Kamala Harris: Biden’s VP pick is first woman of colour on a major party ticket

How black voters react to the California senator will be crucial at November’s election.

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Joe Biden, the presumptive Democratic nominee, has selected Kamala Harris as his running mate.

Harris, a 55-year-old senator from California, ran against Biden in the primary, memorably going after him in a debate last June, saying that while she did not think Biden was a racist, “it was hurtful to hear you talk about the reputations of two United States senators who built their reputations and career on the segregation of race in this country”.

“There was a little girl in California who was part of the second class to integrate her public schools, and she was bused to school every day,” she went on, referring to the practice of sending students within and between different school districts by bus in an effort to integrate American schools. She then delivered perhaps the most memorable line of any primary debate. “And that little girl was me.”

Some thought that the incident meant that Harris wouldn’t be selected to be Biden’s running mate, particularly after Chris Dodd, a long-time Biden confidante who helped him select his potential future vice-president, reportedly said of Harris, “She had no remorse”.

Harris, who is half-Jamaican and half-Indian, is only the fourth woman in American history and the first black woman or Asian-American to run on a major party ticket. She was seen as a strong contender, but her presidential campaign was plagued by the idea, at least in the press and public, that she didn’t quite know how she wanted to position herself.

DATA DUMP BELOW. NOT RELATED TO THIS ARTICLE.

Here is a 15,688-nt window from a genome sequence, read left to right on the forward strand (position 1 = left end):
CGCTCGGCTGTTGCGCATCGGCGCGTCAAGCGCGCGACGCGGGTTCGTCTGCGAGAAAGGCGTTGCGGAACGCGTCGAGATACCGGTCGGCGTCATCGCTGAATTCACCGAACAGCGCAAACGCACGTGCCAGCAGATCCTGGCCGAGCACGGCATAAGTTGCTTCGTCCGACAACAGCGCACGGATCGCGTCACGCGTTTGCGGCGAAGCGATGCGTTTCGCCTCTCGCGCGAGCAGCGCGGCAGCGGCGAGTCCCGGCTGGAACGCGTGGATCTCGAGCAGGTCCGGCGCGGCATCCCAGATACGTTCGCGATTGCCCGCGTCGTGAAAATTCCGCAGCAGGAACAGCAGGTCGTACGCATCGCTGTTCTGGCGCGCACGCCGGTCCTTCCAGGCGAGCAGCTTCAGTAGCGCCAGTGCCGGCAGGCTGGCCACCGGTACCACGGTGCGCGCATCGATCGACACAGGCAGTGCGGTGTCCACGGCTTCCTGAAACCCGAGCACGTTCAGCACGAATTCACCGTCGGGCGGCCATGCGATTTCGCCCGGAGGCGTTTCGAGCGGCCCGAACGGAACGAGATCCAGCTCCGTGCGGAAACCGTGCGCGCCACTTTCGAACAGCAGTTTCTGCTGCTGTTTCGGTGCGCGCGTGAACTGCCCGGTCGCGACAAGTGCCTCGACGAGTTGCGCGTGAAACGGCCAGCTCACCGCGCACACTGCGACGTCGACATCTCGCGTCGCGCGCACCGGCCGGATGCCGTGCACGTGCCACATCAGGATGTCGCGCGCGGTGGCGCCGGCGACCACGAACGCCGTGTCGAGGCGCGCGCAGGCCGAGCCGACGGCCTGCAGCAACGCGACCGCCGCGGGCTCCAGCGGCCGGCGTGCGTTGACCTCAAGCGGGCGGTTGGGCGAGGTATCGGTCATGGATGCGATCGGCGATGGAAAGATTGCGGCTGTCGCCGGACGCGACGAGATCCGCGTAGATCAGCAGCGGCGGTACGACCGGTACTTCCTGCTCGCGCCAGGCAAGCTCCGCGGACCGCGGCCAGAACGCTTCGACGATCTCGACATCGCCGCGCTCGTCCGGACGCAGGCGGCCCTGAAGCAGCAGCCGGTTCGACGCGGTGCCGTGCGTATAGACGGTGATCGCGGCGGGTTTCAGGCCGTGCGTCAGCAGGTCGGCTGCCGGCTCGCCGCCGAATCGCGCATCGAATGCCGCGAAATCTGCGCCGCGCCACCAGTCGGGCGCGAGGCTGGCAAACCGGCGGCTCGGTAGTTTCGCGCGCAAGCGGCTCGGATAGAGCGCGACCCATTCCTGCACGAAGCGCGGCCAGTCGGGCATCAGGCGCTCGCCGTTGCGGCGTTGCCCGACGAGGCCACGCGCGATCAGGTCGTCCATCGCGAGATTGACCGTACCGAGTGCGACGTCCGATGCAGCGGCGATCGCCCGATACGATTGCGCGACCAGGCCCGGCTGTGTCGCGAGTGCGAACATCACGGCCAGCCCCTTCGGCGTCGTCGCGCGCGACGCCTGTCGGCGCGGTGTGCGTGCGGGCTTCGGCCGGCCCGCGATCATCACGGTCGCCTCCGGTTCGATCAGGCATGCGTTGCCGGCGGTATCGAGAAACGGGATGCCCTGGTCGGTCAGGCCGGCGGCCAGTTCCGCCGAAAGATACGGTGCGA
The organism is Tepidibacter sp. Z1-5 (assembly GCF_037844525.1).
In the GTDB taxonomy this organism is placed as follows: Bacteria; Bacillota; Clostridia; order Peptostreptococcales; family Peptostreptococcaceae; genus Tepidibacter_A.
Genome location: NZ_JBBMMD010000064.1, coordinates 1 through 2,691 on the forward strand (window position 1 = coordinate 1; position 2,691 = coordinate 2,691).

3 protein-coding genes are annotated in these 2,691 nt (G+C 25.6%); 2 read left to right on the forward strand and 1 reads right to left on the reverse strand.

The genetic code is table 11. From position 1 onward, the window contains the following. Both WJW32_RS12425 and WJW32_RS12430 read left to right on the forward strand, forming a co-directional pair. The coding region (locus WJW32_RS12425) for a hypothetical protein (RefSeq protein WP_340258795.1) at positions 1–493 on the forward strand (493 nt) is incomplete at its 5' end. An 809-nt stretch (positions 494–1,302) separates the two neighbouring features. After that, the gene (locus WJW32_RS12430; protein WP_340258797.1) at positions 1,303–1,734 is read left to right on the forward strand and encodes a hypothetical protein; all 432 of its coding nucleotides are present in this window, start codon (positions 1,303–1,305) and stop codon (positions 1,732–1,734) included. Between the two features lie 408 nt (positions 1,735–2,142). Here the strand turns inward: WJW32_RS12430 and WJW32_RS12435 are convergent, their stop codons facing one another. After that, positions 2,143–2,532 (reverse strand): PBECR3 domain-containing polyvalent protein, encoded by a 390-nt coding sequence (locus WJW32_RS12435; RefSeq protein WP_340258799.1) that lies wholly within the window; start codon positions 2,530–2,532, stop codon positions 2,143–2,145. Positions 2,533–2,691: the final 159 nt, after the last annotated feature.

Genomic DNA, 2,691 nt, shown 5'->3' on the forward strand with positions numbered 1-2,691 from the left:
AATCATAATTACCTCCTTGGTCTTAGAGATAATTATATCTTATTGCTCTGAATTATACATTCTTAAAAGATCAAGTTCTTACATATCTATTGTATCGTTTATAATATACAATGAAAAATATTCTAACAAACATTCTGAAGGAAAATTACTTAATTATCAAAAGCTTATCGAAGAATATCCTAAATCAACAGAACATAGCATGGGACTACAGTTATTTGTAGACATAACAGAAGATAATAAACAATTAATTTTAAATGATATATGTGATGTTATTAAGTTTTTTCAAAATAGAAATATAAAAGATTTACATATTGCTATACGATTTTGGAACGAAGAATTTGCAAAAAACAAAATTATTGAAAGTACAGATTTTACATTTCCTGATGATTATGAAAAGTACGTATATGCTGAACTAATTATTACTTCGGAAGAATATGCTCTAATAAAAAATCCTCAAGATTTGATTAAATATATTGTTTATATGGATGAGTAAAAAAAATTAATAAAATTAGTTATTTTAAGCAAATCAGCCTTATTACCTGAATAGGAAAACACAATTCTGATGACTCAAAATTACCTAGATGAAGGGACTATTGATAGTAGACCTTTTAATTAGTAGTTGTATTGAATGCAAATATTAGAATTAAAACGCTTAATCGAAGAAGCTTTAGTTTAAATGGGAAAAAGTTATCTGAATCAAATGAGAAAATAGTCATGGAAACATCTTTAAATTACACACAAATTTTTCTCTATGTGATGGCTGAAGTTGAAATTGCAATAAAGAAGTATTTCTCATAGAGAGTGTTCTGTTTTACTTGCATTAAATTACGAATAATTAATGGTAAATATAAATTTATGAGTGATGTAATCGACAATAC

She wasn’t a traditional politician – at least in the sense that, unlike the person at the top of the ticket, she is not a white man – but neither did she position herself as a progressive like Bernie Sanders or Elizabeth Warren. Perhaps most notably, she’s a proud former prosecutor, pitching the nation that it needed a prosecutor to take on Donald Trump at a time when it is reckoning with its criminal justice system.

But choosing Harris suggests that Biden does have an idea about what he wants his campaign to be – or, at least, who he wants it to speak to.

[see also: How Joe Biden became the front-runner to take on Trump]

“I have the great honour to announce that I’ve picked @KamalaHarris – a fearless fighter for the little guy, and one of the country’s finest public servants – as my running mate,” Biden tweeted Tuesday afternoon (11 August). (The Trump campaign, for its part, put out a statement that said the selection "is proof that Joe Biden is an empty shell being filled with the extreme agenda of the radicals on the left”.)

[see also: “Imagine the damage a president could cause”: What would happen if Trump refused defeat?]

Biden had previously said that he would pick a woman as his running mate. That statement could be seen as discouraging (several women contested him for the nomination, and now one must settle for second place) – or historic.

The selection of Harris – over, say, a Midwestern moderate like Michigan governor Gretchen Whitmer or a progressive like Massachusetts senator Elizabeth Warren – suggests that Biden is determined to get black voters, in particular, to turn out for him.

The question, however, isn’t whether black voters who do vote will choose Biden (90 plus per cent of black voters vote Democrat) but whether black Americans will vote in the numbers that Biden needs them to win. In 2016, according to Pew, 45 per cent of white women who voted chose Hillary Clinton; by comparison, 98 per cent of black women who voted did.

[see also: US election swing states: Virginia is for… Democrats?]

Biden’s selection of Harris could be seen as pandering, or a transparent reminder that he was the vice-president of America’s first black president. Alternatively, it could be seen as recognition that black women are the most reliable and important Democratic voters.

How black voters – and indeed all American voters – react to Harris will be seen come November. Until then, the woman who gave Biden perhaps his most dramatic shock during the primary debates will now attempt to help him towards a dramatic finish.

Emily Tamkin is the New Statesman’s US editor

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